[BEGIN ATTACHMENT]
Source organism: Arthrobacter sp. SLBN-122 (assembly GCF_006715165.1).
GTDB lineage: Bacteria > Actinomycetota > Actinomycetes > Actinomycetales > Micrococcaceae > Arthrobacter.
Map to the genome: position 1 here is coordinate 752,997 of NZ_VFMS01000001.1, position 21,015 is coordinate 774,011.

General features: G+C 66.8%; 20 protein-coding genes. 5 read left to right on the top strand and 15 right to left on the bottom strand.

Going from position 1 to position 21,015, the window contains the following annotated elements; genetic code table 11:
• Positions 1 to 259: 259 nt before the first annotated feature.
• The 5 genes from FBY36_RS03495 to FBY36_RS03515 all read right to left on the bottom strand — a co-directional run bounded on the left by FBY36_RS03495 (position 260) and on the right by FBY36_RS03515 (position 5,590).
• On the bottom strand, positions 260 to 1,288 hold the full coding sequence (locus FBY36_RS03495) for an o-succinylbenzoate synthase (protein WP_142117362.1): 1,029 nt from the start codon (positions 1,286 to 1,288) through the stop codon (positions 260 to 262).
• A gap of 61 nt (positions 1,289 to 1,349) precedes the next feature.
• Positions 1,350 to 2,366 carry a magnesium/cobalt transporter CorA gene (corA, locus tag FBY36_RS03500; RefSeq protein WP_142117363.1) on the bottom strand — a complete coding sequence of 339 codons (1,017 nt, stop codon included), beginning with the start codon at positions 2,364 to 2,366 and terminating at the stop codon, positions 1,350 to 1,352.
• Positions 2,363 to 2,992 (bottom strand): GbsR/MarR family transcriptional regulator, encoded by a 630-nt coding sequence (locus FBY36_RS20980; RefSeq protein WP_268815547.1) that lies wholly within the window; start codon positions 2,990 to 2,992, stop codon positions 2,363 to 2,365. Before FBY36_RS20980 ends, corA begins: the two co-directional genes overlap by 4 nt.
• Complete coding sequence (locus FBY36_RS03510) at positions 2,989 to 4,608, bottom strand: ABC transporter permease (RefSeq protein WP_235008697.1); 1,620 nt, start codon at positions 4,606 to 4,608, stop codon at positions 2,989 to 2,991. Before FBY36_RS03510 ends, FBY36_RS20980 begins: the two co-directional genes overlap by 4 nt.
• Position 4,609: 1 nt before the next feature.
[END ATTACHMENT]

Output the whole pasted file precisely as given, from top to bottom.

Source organism: Arthrobacter sp. SLBN-122 (assembly GCF_006715165.1).
GTDB lineage: Bacteria > Actinomycetota > Actinomycetes > Actinomycetales > Micrococcaceae > Arthrobacter.
Map to the genome: position 1 here is coordinate 752,997 of NZ_VFMS01000001.1, position 21,015 is coordinate 774,011.

General features: G+C 66.8%; 20 protein-coding genes. 5 read left to right on the top strand and 15 right to left on the bottom strand.

Going from position 1 to position 21,015, the window contains the following annotated elements; genetic code table 11:
• Positions 1 to 259: 259 nt before the first annotated feature.
• The 5 genes from FBY36_RS03495 to FBY36_RS03515 all read right to left on the bottom strand — a co-directional run bounded on the left by FBY36_RS03495 (position 260) and on the right by FBY36_RS03515 (position 5,590).
• On the bottom strand, positions 260 to 1,288 hold the full coding sequence (locus FBY36_RS03495) for an o-succinylbenzoate synthase (protein WP_142117362.1): 1,029 nt from the start codon (positions 1,286 to 1,288) through the stop codon (positions 260 to 262).
• A gap of 61 nt (positions 1,289 to 1,349) precedes the next feature.
• Positions 1,350 to 2,366 carry a magnesium/cobalt transporter CorA gene (corA, locus tag FBY36_RS03500; RefSeq protein WP_142117363.1) on the bottom strand — a complete coding sequence of 339 codons (1,017 nt, stop codon included), beginning with the start codon at positions 2,364 to 2,366 and terminating at the stop codon, positions 1,350 to 1,352.
• Positions 2,363 to 2,992 (bottom strand): GbsR/MarR family transcriptional regulator, encoded by a 630-nt coding sequence (locus FBY36_RS20980; RefSeq protein WP_268815547.1) that lies wholly within the window; start codon positions 2,990 to 2,992, stop codon positions 2,363 to 2,365. Before FBY36_RS20980 ends, corA begins: the two co-directional genes overlap by 4 nt.
• Complete coding sequence (locus FBY36_RS03510) at positions 2,989 to 4,608, bottom strand: ABC transporter permease (RefSeq protein WP_235008697.1); 1,620 nt, start codon at positions 4,606 to 4,608, stop codon at positions 2,989 to 2,991. Before FBY36_RS03510 ends, FBY36_RS20980 begins: the two co-directional genes overlap by 4 nt.
• Position 4,609: 1 nt before the next feature.